We are pleased to present ‘Bacchanale’, a solo exhibition of the British sculptor Rebecca Stevenson. The exhibition brings together a collection of works in wax and bronze that reimagine Baroque Memento Mori from a contemporary perspective.
Stevenson’s specialism is wax, an ancient but often overlooked sculptural medium. The history of wax is deep, from the lost wax processes used in bronze sculpture dating back to the Egyptians in antiquity and its use in the creation of death masks since Roman times, through to the wax portrait pictures of the 16th and 17th centuries, and as a medium for anatomical models from the 17th century onwards (La Specola in Florence and the Luigi Cattaneo collection in Bologna hold particularly fine examples). In all instances, wax is related to the body and to the ephemerality of flesh. As such, it constitutes the perfect medium for the Memento Mori or Vanitas.
Rebecca Stevenson’s work plays explicitly with these historical allusions, both in her processes and in the resulting sculptures. Her imagery finds its roots in the Baroque Vanitas, referencing in particular the Dutch painting tradition of artists such as Jan Weenix or Jan Davidsz de Heem, with tables stacked with fruit and game, and flowers glistening with water droplets. Stevenson’s practice takes these motifs and reinvents them in technicolour. Her animal carcasses or human busts are cast in layers of resin and wax, and given a finish that looks almost sugar-coated. She then slices these open in a surgical manner to reveal a cavity, into which she embeds the wax cornucopia. There is an exuberant relish in the pleasures of the flesh, almost sickly sweet in its excess. It is as if these miniature gardens of earthly delights were the fruits of mortality.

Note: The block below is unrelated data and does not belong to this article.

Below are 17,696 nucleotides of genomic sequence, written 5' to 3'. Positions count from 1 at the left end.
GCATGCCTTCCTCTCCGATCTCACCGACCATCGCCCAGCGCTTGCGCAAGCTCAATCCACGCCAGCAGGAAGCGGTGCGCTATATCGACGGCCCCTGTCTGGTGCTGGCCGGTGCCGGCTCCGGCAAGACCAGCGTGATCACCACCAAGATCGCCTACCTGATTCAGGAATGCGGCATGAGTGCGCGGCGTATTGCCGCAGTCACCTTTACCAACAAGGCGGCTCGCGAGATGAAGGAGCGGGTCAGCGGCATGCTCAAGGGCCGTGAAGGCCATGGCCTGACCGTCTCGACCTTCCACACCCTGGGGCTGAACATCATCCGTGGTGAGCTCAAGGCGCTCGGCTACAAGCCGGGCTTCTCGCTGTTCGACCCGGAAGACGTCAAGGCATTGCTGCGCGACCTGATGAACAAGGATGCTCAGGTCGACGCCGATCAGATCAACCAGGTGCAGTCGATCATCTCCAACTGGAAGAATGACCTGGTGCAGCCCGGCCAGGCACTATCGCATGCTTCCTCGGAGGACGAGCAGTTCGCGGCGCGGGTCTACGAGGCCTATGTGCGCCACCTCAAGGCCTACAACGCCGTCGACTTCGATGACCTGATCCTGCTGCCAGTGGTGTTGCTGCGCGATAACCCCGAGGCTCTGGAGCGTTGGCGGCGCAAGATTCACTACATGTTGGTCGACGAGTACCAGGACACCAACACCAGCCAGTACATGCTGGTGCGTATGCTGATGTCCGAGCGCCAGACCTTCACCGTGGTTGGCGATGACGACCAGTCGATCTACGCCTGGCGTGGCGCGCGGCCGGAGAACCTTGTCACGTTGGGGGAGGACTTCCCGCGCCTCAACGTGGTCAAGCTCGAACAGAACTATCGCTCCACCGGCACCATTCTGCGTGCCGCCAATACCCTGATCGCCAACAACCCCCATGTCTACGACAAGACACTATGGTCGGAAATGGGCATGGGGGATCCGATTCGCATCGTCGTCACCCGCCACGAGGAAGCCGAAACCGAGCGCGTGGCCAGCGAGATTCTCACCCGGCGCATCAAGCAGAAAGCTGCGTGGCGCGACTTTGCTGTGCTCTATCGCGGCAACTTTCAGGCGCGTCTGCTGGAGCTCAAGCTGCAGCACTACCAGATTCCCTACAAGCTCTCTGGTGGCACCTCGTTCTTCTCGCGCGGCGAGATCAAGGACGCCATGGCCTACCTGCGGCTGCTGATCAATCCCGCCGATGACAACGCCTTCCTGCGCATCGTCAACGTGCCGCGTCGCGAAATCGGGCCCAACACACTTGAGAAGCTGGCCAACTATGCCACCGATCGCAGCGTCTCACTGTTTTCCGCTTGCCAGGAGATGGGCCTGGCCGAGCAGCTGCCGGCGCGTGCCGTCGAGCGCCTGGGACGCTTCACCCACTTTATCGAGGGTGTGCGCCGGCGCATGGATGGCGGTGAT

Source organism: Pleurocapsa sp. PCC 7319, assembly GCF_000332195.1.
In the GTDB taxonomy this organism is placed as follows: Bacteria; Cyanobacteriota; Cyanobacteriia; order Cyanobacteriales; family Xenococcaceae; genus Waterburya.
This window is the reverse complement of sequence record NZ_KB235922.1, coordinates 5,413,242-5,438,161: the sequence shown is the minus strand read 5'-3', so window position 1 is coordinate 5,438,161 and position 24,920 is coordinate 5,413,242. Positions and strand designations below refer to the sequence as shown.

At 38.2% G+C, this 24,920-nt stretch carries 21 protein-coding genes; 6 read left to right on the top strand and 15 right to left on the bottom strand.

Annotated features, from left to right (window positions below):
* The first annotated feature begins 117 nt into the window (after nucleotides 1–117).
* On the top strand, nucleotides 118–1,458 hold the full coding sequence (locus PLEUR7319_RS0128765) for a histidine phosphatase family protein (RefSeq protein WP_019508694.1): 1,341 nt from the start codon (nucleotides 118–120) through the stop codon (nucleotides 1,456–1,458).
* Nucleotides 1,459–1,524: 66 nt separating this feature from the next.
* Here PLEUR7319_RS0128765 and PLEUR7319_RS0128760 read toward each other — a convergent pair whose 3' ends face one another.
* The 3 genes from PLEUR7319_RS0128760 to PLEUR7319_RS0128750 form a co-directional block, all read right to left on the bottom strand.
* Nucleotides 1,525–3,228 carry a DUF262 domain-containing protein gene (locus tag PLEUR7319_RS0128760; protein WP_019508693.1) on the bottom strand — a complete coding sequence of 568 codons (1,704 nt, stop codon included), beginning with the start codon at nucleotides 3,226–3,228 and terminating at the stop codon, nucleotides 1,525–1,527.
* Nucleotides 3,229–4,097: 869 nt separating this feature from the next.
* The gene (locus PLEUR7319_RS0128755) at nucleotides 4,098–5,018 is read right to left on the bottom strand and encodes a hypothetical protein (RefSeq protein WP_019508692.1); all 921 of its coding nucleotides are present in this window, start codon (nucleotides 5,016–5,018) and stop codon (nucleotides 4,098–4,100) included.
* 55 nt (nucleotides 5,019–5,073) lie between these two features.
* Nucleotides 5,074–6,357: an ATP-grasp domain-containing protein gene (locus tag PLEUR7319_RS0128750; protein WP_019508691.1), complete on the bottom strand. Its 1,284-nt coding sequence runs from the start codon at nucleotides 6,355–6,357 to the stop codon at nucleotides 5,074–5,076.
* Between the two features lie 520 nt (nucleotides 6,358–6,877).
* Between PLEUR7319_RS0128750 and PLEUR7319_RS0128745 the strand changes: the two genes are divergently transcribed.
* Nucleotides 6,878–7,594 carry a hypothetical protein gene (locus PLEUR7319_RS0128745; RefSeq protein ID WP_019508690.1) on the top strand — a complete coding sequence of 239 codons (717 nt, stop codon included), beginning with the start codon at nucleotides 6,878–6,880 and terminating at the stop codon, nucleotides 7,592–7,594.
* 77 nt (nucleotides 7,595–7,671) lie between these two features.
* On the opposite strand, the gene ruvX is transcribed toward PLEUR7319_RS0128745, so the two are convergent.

Sitting in contrast to her colourful wax pieces are bronze works that repeat her imagery in more muted tones. The traditional patina and hushed darkness is suggestive of age and the passage of time. The bronze, with its allusions of permanence and authority, provides the perfect foil to the coquettish wax sculptures. Far from the lively exuberance of colour and the lightness of the wax, they constitute a weightier and more sanguine take on the Memento Mori. They are what remains once the flesh-like wax falls away.
Rebecca Stevenson graduated from Chelsea College of Art & Design in 1998 and the Royal College of Art in 2000. Her solo shows include ‘Fantasia’ at Van der Grinten in Cologne, ‘Innocents’ and ‘Carniflora’ at Mogadishni in Copenhagen, and ‘Exquisite Corpse’ at DomoBaal in London. Recent group exhibitions include ‘So Beautiful It Hurts’ at James Freeman Gallery, London; ‘B.A.R.O.C.K’ at Schloss Caputh, Potsdam and ME Collectors Room, Berlin, curated by Mark Gisbourne and Margret Eicher; and ‘A Sight to Behold” at Van Der Grinten, Cologne. Stevenson’s works are held in the Olbricht Collection, the Maramotti Collection (Collezione Maramotti), and the Kraft Collection, as well as in numerous private collections internationally. She lives and works in London.